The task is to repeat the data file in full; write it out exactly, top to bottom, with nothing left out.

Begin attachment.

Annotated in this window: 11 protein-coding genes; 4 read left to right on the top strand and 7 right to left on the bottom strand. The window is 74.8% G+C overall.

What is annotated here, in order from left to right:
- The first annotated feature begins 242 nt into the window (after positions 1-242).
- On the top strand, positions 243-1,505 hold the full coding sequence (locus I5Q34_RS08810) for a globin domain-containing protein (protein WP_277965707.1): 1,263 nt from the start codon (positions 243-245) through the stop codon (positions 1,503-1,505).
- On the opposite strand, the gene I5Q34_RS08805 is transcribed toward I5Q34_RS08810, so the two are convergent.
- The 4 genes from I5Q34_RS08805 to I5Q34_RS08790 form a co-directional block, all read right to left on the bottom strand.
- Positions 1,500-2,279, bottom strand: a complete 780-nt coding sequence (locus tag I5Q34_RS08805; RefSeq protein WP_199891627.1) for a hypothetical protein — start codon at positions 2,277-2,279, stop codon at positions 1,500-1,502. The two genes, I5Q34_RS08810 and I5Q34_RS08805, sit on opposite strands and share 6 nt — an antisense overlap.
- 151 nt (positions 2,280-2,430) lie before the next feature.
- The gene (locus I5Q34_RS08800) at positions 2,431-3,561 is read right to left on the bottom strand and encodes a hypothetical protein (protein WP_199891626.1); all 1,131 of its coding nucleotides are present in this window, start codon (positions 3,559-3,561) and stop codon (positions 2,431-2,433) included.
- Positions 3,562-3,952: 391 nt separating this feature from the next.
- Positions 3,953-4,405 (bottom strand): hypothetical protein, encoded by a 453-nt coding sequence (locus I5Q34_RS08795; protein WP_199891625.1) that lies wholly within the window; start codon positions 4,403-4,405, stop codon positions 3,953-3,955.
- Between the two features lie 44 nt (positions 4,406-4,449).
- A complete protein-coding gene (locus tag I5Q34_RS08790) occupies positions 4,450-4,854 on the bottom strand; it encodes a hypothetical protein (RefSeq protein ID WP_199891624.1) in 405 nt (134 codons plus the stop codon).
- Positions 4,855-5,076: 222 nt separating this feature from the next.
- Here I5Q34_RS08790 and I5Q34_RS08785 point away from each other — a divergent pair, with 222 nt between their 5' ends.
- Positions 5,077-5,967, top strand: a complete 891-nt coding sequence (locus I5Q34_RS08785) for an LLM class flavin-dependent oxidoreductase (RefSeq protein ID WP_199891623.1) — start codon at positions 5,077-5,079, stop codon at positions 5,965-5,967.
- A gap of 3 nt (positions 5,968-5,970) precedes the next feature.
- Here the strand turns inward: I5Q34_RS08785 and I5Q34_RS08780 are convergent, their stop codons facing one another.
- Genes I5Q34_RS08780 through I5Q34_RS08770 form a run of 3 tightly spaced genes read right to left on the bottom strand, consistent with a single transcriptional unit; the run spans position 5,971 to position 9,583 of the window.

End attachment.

Annotated in this window: 11 protein-coding genes; 4 read left to right on the top strand and 7 right to left on the bottom strand. The window is 74.8% G+C overall.

What is annotated here, in order from left to right:
- The first annotated feature begins 242 nt into the window (after positions 1-242).
- On the top strand, positions 243-1,505 hold the full coding sequence (locus I5Q34_RS08810) for a globin domain-containing protein (protein WP_277965707.1): 1,263 nt from the start codon (positions 243-245) through the stop codon (positions 1,503-1,505).
- On the opposite strand, the gene I5Q34_RS08805 is transcribed toward I5Q34_RS08810, so the two are convergent.
- The 4 genes from I5Q34_RS08805 to I5Q34_RS08790 form a co-directional block, all read right to left on the bottom strand.
- Positions 1,500-2,279, bottom strand: a complete 780-nt coding sequence (locus tag I5Q34_RS08805; RefSeq protein WP_199891627.1) for a hypothetical protein — start codon at positions 2,277-2,279, stop codon at positions 1,500-1,502. The two genes, I5Q34_RS08810 and I5Q34_RS08805, sit on opposite strands and share 6 nt — an antisense overlap.
- 151 nt (positions 2,280-2,430) lie before the next feature.
- The gene (locus I5Q34_RS08800) at positions 2,431-3,561 is read right to left on the bottom strand and encodes a hypothetical protein (protein WP_199891626.1); all 1,131 of its coding nucleotides are present in this window, start codon (positions 3,559-3,561) and stop codon (positions 2,431-2,433) included.
- Positions 3,562-3,952: 391 nt separating this feature from the next.
- Positions 3,953-4,405 (bottom strand): hypothetical protein, encoded by a 453-nt coding sequence (locus I5Q34_RS08795; protein WP_199891625.1) that lies wholly within the window; start codon positions 4,403-4,405, stop codon positions 3,953-3,955.
- Between the two features lie 44 nt (positions 4,406-4,449).
- A complete protein-coding gene (locus tag I5Q34_RS08790) occupies positions 4,450-4,854 on the bottom strand; it encodes a hypothetical protein (RefSeq protein ID WP_199891624.1) in 405 nt (134 codons plus the stop codon).
- Positions 4,855-5,076: 222 nt separating this feature from the next.
- Here I5Q34_RS08790 and I5Q34_RS08785 point away from each other — a divergent pair, with 222 nt between their 5' ends.
- Positions 5,077-5,967, top strand: a complete 891-nt coding sequence (locus I5Q34_RS08785) for an LLM class flavin-dependent oxidoreductase (RefSeq protein ID WP_199891623.1) — start codon at positions 5,077-5,079, stop codon at positions 5,965-5,967.
- A gap of 3 nt (positions 5,968-5,970) precedes the next feature.
- Here the strand turns inward: I5Q34_RS08785 and I5Q34_RS08780 are convergent, their stop codons facing one another.
- Genes I5Q34_RS08780 through I5Q34_RS08770 form a run of 3 tightly spaced genes read right to left on the bottom strand, consistent with a single transcriptional unit; the run spans position 5,971 to position 9,583 of the window.